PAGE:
Finding Serenity in Stamps
Warren defines serenity as being “calm, clear, untroubled.” A collector himself, he says that stamp collecting, which "be done without a cell phone," creates that inner environment.
After pointing out how his father, grandfather, and great-grandfather enjoyed collecting stamps, Warren pens, "I inherited a lot of stamps, together with fond childhood memories of experiences and companionships predicated upon them. A great disordered mass found its way into boxes in the back of a closet, and then last year, out of the ridiculous notion that something must be done about them, I was hooked back, into a second childhood."
Calling stamps "exquisite, miniature works of art," Warren says he is repulsed "at too-numerous 'topical' stamps, in glib sets, printed on glossy, unwatermarked paper, by cheap processes of photo-lithography that reduce every composition to a mechanical array of dots, or pixels."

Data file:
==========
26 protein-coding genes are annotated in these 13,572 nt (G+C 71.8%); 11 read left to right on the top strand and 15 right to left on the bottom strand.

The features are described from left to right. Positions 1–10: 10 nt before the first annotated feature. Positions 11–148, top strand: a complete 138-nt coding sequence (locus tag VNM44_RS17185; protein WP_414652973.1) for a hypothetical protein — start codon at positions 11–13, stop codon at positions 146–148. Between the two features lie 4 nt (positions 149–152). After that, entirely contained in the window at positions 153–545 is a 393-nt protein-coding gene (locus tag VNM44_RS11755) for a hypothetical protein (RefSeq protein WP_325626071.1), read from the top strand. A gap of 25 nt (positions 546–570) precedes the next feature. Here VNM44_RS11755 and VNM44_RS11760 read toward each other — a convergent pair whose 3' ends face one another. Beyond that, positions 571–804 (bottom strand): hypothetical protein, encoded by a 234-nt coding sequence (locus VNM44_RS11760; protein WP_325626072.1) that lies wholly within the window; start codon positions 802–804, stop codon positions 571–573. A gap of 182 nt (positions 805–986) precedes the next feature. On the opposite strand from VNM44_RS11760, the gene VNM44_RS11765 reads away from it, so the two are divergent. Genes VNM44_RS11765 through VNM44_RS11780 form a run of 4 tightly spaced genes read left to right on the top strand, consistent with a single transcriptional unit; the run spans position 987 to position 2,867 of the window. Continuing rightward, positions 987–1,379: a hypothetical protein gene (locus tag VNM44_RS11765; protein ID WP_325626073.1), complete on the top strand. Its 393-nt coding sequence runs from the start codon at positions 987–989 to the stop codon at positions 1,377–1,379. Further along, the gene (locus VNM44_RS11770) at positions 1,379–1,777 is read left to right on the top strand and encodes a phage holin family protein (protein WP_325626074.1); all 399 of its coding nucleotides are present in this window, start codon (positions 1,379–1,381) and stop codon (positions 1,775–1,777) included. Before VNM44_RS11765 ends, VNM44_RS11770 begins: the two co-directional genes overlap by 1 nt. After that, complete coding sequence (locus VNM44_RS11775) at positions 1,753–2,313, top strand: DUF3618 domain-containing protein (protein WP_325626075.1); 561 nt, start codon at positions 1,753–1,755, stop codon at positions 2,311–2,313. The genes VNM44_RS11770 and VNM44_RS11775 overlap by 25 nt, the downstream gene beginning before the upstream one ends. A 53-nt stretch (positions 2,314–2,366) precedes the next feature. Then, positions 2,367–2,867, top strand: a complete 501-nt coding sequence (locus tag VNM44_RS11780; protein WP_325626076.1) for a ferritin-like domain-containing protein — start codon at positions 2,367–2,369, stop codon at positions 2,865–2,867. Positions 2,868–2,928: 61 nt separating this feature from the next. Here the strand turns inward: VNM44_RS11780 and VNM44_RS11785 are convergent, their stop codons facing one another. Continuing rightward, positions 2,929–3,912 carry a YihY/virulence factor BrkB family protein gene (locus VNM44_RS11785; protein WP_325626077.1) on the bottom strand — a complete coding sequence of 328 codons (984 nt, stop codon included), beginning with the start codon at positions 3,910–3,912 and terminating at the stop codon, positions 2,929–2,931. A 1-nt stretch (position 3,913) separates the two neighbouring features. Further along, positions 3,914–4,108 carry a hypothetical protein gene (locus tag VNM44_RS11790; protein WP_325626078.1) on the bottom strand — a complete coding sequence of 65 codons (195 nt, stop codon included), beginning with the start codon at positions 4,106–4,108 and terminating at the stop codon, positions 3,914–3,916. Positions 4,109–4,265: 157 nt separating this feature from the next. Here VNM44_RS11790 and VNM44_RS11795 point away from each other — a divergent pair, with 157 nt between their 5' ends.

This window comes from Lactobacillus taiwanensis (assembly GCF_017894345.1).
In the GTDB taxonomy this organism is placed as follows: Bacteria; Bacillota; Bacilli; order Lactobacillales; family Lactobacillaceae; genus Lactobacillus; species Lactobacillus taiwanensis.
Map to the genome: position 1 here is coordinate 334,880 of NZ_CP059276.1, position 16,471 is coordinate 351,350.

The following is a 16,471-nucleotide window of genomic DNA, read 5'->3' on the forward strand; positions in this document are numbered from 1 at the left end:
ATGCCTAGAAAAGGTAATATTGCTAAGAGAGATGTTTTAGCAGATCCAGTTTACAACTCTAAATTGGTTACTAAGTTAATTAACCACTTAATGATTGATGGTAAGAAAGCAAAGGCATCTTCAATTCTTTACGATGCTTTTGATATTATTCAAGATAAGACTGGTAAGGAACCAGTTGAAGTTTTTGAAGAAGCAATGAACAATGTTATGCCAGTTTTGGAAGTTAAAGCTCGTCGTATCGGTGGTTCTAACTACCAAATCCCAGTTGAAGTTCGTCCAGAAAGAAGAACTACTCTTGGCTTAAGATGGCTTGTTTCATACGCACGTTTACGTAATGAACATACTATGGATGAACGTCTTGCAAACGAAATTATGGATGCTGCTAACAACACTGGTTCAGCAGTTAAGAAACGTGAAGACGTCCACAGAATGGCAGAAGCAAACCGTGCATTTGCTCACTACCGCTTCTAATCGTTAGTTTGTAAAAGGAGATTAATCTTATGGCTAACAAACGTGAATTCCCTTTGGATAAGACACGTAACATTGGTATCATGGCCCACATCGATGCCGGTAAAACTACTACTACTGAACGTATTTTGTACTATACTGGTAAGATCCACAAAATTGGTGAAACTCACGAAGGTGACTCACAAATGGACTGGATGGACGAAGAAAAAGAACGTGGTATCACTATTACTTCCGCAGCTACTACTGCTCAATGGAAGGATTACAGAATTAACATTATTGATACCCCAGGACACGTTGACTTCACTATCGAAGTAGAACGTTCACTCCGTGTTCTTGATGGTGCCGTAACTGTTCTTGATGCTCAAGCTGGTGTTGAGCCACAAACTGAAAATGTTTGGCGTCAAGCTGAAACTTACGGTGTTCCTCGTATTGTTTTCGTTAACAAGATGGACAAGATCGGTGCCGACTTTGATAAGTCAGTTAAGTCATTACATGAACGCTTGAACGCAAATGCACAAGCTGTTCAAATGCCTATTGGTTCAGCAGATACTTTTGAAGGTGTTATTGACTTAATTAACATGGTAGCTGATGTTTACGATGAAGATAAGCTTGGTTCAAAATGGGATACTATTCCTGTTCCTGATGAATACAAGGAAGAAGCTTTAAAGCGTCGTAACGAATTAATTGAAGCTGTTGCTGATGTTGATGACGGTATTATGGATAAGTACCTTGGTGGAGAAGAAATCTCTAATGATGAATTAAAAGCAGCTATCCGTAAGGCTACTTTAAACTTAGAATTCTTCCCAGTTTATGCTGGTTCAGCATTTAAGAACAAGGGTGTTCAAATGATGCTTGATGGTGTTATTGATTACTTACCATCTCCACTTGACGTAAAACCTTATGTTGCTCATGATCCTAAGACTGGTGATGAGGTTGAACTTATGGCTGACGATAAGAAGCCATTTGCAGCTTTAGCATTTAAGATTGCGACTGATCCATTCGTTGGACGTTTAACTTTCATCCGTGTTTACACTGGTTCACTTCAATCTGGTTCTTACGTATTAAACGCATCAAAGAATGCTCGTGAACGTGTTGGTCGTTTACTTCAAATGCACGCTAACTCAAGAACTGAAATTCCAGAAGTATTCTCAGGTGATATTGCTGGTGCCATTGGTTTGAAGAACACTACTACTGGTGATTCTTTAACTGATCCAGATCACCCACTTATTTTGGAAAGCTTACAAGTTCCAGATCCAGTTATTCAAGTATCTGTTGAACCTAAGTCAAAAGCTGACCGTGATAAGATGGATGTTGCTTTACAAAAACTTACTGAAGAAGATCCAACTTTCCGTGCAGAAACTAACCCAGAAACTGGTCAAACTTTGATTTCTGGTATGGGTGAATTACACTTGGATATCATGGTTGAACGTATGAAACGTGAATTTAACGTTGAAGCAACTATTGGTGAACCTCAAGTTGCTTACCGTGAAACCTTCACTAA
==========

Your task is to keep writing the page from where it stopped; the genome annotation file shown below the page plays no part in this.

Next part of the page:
He then goes on to talk about his admiration for stamp engravers such as Czeslaw Slania saying, "The techniques involved in serious steel engraving — the skill, patience, and quality of attention that is required — will in themselves create a man [or woman citing Barbara Kowalska] of character."
Shown above, 1979 Buddha stamp from France.
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